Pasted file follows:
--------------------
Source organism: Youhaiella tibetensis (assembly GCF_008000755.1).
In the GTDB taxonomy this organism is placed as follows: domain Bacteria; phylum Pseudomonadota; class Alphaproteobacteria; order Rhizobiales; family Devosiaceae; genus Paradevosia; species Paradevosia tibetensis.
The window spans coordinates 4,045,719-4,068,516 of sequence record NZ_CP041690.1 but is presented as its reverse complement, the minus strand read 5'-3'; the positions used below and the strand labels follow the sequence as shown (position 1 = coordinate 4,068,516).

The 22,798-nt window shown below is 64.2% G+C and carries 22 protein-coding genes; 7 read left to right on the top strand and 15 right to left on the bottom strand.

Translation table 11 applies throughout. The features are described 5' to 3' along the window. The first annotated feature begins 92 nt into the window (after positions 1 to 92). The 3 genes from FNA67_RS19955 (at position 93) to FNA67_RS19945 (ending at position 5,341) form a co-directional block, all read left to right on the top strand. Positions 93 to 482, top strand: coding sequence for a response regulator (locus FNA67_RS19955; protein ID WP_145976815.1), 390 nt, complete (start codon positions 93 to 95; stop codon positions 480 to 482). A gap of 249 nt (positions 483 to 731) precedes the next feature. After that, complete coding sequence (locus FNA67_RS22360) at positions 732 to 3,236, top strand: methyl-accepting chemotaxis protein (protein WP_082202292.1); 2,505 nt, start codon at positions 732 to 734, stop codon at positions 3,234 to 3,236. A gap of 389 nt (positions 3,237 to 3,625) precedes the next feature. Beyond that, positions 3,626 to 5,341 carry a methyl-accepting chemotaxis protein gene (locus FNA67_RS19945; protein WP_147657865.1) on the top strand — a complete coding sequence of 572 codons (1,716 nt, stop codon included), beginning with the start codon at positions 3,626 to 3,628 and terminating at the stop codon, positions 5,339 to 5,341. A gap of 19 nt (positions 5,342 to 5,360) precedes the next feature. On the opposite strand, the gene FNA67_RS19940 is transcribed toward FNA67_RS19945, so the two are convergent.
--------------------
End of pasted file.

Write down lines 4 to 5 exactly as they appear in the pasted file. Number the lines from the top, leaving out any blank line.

The 22,798-nt window shown below is 64.2% G+C and carries 22 protein-coding genes; 7 read left to right on the top strand and 15 right to left on the bottom strand.

Translation table 11 applies throughout. The features are described 5' to 3' along the window. The first annotated feature begins 92 nt into the window (after positions 1 to 92). The 3 genes from FNA67_RS19955 (at position 93) to FNA67_RS19945 (ending at position 5,341) form a co-directional block, all read left to right on the top strand. Positions 93 to 482, top strand: coding sequence for a response regulator (locus FNA67_RS19955; protein ID WP_145976815.1), 390 nt, complete (start codon positions 93 to 95; stop codon positions 480 to 482). A gap of 249 nt (positions 483 to 731) precedes the next feature. After that, complete coding sequence (locus FNA67_RS22360) at positions 732 to 3,236, top strand: methyl-accepting chemotaxis protein (protein WP_082202292.1); 2,505 nt, start codon at positions 732 to 734, stop codon at positions 3,234 to 3,236. A gap of 389 nt (positions 3,237 to 3,625) precedes the next feature. Beyond that, positions 3,626 to 5,341 carry a methyl-accepting chemotaxis protein gene (locus FNA67_RS19945; protein WP_147657865.1) on the top strand — a complete coding sequence of 572 codons (1,716 nt, stop codon included), beginning with the start codon at positions 3,626 to 3,628 and terminating at the stop codon, positions 5,339 to 5,341. A gap of 19 nt (positions 5,342 to 5,360) precedes the next feature. On the opposite strand, the gene FNA67_RS19940 is transcribed toward FNA67_RS19945, so the two are convergent.